By Obas Esiedesa
The global Extractive Industries Transparency Initiative (EITI) has clarified that its second validation exercise on Nigeria due to take place in July is not an examination of the country.
EITI said the process is not about passing a judgement on Nigeria but ensuring that the 51 countries involved in the EITI process meet certain standards.
Speaking at a one-day stakeholdersa�� workshop on validation in Abuja on Wednesday, EITI Regional Director, Mr. Pablo Valverde said it was wrong to view the validation exercise as an examination.
While praising Nigeriaa��s role in promoting the EITI process, he noted that Nigeria through the Nigeria Extractive Industries Transparency Initiative (NEITI) has done more than was expected of it since it joined the process.
He described the extractive sector in Nigeria as complicated and complex, but added that the country has done well in trying to reform the sector.
Speaking earlier, the Chairman of NEITI board and minister of Mines and Steel Development, Dr. Kayode Fayemi said Nigeria takes the implementation of the EITI process very seriously as the country strive to improve transparency in the extractive sector.
Represented by the Permanent Secretary, Federal Ministry of Finance, Alhaji Isa Dutse, Fayemi expressed the hope that Nigeria will move forward beyond the a�?meaningful progressa�� status it attained in the last validation exercise.
On his part, the Executive Secretary of NEITI, Mr. Waziri Adio said beside meeting EITI requirements, it was important that the implementation of the process in Nigeria lead to a�?resource cursea�� reversal.
Adio disclosed that NEITI plans to release audit reports of the oil and gas sector for 2016 and 2017 before the end of this year, to make the report timely.
Also speaking, the Group General Manager, Crude Oil Marketing Division of the NNPC, Mr. Mele Kyari, advocated a�?following the moneya�� to unmask “real beneficial owners” of oil blocks in the country.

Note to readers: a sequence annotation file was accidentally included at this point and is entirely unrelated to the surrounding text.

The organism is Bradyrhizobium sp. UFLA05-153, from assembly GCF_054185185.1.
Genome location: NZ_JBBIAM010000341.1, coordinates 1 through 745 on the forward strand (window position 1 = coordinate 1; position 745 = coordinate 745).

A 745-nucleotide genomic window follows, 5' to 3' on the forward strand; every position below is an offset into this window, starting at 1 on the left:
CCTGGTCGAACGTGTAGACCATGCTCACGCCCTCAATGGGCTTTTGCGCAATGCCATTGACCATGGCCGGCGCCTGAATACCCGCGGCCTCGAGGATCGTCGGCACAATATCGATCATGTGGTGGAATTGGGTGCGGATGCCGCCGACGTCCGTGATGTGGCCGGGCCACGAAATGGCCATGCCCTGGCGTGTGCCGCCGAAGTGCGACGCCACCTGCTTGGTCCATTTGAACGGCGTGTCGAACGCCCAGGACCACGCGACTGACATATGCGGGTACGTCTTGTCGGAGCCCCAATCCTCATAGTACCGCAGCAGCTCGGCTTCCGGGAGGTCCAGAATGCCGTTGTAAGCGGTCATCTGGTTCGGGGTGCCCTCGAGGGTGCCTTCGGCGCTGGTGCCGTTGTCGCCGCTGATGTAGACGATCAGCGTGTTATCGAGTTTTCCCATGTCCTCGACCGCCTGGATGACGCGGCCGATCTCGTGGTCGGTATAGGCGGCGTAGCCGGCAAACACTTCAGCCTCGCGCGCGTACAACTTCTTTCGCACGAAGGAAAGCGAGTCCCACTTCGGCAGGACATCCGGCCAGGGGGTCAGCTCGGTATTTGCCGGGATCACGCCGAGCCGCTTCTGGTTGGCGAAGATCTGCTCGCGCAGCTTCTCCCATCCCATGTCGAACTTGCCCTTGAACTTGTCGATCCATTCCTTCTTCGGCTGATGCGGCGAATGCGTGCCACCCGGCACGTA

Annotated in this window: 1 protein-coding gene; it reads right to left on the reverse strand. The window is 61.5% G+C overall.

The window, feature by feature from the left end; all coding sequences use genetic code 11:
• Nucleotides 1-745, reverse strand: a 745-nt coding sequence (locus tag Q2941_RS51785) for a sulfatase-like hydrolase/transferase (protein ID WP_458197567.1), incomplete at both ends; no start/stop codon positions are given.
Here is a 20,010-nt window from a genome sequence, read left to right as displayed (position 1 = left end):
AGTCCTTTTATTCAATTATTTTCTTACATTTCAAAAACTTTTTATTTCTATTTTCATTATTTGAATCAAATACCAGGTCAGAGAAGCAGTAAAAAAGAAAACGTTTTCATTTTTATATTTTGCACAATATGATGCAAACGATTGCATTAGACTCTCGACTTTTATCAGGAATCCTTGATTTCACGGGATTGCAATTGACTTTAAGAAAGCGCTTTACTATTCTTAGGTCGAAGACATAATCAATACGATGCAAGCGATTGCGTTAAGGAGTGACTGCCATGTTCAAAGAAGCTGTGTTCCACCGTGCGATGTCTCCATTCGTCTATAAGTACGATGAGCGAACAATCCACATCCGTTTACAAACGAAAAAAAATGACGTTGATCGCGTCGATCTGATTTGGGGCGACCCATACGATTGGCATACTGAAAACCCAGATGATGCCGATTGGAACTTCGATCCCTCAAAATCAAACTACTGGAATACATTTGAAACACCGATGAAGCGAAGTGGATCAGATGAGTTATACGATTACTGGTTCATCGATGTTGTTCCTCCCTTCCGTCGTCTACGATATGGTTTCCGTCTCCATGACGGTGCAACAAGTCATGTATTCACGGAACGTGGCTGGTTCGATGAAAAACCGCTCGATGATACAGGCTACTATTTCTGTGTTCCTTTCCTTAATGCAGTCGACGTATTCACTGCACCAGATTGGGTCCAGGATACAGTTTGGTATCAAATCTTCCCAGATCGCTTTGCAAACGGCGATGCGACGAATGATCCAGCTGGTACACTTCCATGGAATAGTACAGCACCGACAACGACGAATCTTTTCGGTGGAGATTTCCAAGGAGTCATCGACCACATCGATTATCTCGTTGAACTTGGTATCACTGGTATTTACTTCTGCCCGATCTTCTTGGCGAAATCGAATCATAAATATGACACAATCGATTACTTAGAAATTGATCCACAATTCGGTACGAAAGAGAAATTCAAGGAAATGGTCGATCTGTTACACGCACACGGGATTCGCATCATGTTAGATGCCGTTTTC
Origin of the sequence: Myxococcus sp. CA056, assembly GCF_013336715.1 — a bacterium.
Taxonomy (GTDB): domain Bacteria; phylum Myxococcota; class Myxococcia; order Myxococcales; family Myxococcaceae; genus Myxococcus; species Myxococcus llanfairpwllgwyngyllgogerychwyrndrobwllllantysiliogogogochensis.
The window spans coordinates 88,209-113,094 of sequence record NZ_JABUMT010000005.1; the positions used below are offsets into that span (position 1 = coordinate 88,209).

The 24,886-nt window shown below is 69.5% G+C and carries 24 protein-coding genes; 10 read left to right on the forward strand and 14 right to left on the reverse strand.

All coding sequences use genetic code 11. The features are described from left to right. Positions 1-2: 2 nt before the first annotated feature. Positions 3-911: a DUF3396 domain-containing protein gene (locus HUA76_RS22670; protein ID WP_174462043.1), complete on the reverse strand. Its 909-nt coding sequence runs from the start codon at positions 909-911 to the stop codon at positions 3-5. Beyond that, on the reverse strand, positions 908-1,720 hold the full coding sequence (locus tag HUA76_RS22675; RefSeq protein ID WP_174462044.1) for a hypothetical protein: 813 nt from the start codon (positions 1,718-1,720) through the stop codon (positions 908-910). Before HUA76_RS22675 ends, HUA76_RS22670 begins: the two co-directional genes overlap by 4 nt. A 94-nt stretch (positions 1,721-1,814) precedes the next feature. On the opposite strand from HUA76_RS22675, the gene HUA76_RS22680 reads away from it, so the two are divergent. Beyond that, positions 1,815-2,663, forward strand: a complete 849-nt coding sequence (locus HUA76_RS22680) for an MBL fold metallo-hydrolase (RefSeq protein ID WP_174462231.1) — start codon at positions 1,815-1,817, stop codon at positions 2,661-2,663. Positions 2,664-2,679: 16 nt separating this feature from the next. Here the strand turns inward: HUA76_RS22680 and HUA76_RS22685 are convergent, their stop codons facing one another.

Speaking on the topic: Commodity trading and beneficial ownership, Mr. Kyari, said all stakeholders must work together and to determine who beneficial owners of companies are.A�
a�?We all know that the names on most companies registration with the Corporate Affairs Commission (CAC) are just mere names of people who get commission from the real owners. When we (NNPC) request for list of beneficial owners of trading companies, they simply give us a list of all their shareholders,” he said.
Kyari however, said he believes the money trail can be followed to unmask who he real owners are. a�?We need collaboration between government, companies, banks and security agencies to come to an agreement on how to determine beneficial owners.
“The closest NNPC can do is to insist that companies provide details of people who have at least 5 – 10 percent shares and we consider that beneficial owners. If we trace beyond that, then it will seem we are tracing crime. The security agencies can follow the cash, the banks can follow the cash to get to beneficial owners. But we are not looking for crime we are looking for beneficial owners so we can properly tax them,” he said.
The workshop was attended by the companies working in the petroleum sector including the NNPC, Shell, Addax and representative of the Oil Producers Trade Section (OPTS).
Others were miners, industry regulators, civil society organisations and journalists.